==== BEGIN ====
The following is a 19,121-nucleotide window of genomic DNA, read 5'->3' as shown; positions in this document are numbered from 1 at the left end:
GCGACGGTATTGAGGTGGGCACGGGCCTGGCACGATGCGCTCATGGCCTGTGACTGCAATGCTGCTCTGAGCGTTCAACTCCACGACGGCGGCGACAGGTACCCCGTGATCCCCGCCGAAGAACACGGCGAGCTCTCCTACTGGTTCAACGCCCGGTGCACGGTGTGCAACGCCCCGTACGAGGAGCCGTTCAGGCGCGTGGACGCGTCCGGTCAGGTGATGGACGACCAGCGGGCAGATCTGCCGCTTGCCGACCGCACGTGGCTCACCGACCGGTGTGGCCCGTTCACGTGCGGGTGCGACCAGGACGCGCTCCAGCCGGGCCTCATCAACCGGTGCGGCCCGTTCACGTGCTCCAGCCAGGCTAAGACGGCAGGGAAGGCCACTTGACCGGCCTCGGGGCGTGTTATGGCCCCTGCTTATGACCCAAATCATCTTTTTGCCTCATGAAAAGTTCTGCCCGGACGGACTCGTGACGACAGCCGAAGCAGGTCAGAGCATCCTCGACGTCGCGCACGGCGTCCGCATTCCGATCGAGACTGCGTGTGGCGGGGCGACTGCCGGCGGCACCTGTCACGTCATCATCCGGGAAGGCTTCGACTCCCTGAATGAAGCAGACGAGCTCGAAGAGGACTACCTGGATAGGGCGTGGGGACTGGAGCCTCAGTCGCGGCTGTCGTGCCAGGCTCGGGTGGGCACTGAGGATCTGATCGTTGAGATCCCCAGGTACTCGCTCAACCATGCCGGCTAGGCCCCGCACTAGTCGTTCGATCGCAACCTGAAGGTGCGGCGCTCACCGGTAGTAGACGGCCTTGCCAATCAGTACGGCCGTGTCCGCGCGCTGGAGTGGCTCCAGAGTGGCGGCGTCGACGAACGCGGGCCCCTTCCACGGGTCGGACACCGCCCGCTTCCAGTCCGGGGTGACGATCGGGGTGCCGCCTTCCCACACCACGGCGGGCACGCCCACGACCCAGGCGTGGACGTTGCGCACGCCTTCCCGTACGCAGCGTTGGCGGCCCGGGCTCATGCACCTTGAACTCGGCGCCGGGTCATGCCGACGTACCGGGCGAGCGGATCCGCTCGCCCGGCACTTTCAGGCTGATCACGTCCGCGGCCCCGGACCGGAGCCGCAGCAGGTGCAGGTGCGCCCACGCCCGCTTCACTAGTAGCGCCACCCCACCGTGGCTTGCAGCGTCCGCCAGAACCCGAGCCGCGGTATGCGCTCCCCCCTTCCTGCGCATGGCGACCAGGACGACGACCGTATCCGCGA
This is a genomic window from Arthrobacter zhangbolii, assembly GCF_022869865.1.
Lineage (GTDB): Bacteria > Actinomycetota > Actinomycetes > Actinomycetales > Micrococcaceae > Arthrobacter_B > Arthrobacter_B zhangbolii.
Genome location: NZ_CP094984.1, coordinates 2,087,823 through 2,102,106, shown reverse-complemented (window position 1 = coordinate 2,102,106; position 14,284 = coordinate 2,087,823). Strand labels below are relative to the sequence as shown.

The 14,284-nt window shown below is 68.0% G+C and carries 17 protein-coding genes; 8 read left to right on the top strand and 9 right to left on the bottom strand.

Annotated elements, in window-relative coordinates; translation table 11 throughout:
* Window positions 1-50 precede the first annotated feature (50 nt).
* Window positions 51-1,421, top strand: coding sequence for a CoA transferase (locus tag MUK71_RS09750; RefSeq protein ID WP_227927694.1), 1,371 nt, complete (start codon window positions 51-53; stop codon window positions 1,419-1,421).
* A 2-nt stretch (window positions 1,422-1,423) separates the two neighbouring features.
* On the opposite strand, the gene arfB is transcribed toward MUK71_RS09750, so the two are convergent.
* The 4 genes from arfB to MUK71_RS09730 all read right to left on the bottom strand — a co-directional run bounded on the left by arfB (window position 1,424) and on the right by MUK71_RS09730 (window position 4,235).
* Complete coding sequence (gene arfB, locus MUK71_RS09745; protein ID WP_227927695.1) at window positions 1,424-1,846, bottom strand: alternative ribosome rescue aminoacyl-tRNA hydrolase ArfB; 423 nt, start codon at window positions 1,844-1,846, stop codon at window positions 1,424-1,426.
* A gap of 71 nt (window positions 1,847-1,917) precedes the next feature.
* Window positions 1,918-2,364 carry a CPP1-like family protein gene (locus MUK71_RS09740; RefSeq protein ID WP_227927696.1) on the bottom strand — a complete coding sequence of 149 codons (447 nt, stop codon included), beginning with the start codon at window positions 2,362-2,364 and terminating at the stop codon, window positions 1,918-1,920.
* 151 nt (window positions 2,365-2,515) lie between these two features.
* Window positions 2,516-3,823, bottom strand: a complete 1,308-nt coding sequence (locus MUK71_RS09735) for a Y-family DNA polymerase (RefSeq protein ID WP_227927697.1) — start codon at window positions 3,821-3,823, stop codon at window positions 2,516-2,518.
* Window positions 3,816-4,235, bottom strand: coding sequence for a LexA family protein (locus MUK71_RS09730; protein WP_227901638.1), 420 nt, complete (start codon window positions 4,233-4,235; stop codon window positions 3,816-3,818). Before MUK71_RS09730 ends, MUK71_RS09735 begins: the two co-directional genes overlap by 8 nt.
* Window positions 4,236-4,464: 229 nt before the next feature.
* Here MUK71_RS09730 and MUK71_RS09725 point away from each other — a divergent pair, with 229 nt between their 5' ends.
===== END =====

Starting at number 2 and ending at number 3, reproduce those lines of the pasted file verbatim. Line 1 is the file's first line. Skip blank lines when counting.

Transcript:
GCGACGGTATTGAGGTGGGCACGGGCCTGGCACGATGCGCTCATGGCCTGTGACTGCAATGCTGCTCTGAGCGTTCAACTCCACGACGGCGGCGACAGGTACCCCGTGATCCCCGCCGAAGAACACGGCGAGCTCTCCTACTGGTTCAACGCCCGGTGCACGGTGTGCAACGCCCCGTACGAGGAGCCGTTCAGGCGCGTGGACGCGTCCGGTCAGGTGATGGACGACCAGCGGGCAGATCTGCCGCTTGCCGACCGCACGTGGCTCACCGACCGGTGTGGCCCGTTCACGTGCGGGTGCGACCAGGACGCGCTCCAGCCGGGCCTCATCAACCGGTGCGGCCCGTTCACGTGCTCCAGCCAGGCTAAGACGGCAGGGAAGGCCACTTGACCGGCCTCGGGGCGTGTTATGGCCCCTGCTTATGACCCAAATCATCTTTTTGCCTCATGAAAAGTTCTGCCCGGACGGACTCGTGACGACAGCCGAAGCAGGTCAGAGCATCCTCGACGTCGCGCACGGCGTCCGCATTCCGATCGAGACTGCGTGTGGCGGGGCGACTGCCGGCGGCACCTGTCACGTCATCATCCGGGAAGGCTTCGACTCCCTGAATGAAGCAGACGAGCTCGAAGAGGACTACCTGGATAGGGCGTGGGGACTGGAGCCTCAGTCGCGGCTGTCGTGCCAGGCTCGGGTGGGCACTGAGGATCTGATCGTTGAGATCCCCAGGTACTCGCTCAACCATGCCGGCTAGGCCCCGCACTAGTCGTTCGATCGCAACCTGAAGGTGCGGCGCTCACCGGTAGTAGACGGCCTTGCCAATCAGTACGGCCGTGTCCGCGCGCTGGAGTGGCTCCAGAGTGGCGGCGTCGACGAACGCGGGCCCCTTCCACGGGTCGGACACCGCCCGCTTCCAGTCCGGGGTGACGATCGGGGTGCCGCCTTCCCACACCACGGCGGGCACGCCCACGACCCAGGCGTGGACGTTGCGCACGCCTTCCCGTACGCAGCGTTGGCGGCCCGGGCTCATGCACCTTGAACTCGGCGCCGGGTCATGCCGACGTACCGGGCGAGCGGATCCGCTCGCCCGGCACTTTCAGGCTGATCACGTCCGCGGCCCCGGACCGGAGCCGCAGCAGGTGCAGGTGCGCCCACGCCCGCTTCACTAGTAGCGCCACCCCACCGTGGCTTGCAGCGTCCGCCAGAACCCGAGCCGCGGTATGCGCTCCCCCCTTCCTGCGCATGGCGACCAGGACGACGACCGTATCCGCGA
This is a genomic window from Arthrobacter zhangbolii, assembly GCF_022869865.1.